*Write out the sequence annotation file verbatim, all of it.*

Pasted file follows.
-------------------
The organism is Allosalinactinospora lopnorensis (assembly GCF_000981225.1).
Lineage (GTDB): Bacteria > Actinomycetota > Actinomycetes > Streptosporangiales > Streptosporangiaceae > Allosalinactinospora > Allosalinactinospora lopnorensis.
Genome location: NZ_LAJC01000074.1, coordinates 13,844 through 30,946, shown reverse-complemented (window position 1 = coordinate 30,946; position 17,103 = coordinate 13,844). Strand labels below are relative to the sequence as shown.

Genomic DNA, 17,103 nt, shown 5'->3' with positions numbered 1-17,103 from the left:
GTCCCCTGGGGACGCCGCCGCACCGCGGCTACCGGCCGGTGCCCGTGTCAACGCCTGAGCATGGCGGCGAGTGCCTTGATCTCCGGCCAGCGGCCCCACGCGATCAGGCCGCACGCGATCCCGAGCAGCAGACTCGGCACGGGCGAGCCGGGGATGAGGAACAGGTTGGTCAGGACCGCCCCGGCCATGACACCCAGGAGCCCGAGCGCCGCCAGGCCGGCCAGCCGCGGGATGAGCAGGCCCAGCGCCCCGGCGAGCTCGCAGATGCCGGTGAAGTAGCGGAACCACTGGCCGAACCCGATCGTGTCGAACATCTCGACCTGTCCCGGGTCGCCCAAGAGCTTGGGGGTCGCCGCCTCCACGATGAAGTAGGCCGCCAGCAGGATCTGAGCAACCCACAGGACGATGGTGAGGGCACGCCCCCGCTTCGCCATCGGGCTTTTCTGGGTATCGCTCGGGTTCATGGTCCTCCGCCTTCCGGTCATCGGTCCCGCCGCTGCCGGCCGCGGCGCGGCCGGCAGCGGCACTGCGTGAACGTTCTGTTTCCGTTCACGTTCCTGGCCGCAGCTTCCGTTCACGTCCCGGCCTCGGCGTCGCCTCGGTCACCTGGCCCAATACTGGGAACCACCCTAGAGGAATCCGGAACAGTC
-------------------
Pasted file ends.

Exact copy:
The organism is Allosalinactinospora lopnorensis (assembly GCF_000981225.1).
Lineage (GTDB): Bacteria > Actinomycetota > Actinomycetes > Streptosporangiales > Streptosporangiaceae > Allosalinactinospora > Allosalinactinospora lopnorensis.
Genome location: NZ_LAJC01000074.1, coordinates 13,844 through 30,946, shown reverse-complemented (window position 1 = coordinate 30,946; position 17,103 = coordinate 13,844). Strand labels below are relative to the sequence as shown.

Genomic DNA, 17,103 nt, shown 5'->3' with positions numbered 1-17,103 from the left:
GTCCCCTGGGGACGCCGCCGCACCGCGGCTACCGGCCGGTGCCCGTGTCAACGCCTGAGCATGGCGGCGAGTGCCTTGATCTCCGGCCAGCGGCCCCACGCGATCAGGCCGCACGCGATCCCGAGCAGCAGACTCGGCACGGGCGAGCCGGGGATGAGGAACAGGTTGGTCAGGACCGCCCCGGCCATGACACCCAGGAGCCCGAGCGCCGCCAGGCCGGCCAGCCGCGGGATGAGCAGGCCCAGCGCCCCGGCGAGCTCGCAGATGCCGGTGAAGTAGCGGAACCACTGGCCGAACCCGATCGTGTCGAACATCTCGACCTGTCCCGGGTCGCCCAAGAGCTTGGGGGTCGCCGCCTCCACGATGAAGTAGGCCGCCAGCAGGATCTGAGCAACCCACAGGACGATGGTGAGGGCACGCCCCCGCTTCGCCATCGGGCTTTTCTGGGTATCGCTCGGGTTCATGGTCCTCCGCCTTCCGGTCATCGGTCCCGCCGCTGCCGGCCGCGGCGCGGCCGGCAGCGGCACTGCGTGAACGTTCTGTTTCCGTTCACGTTCCTGGCCGCAGCTTCCGTTCACGTCCCGGCCTCGGCGTCGCCTCGGTCACCTGGCCCAATACTGGGAACCACCCTAGAGGAATCCGGAACAGTC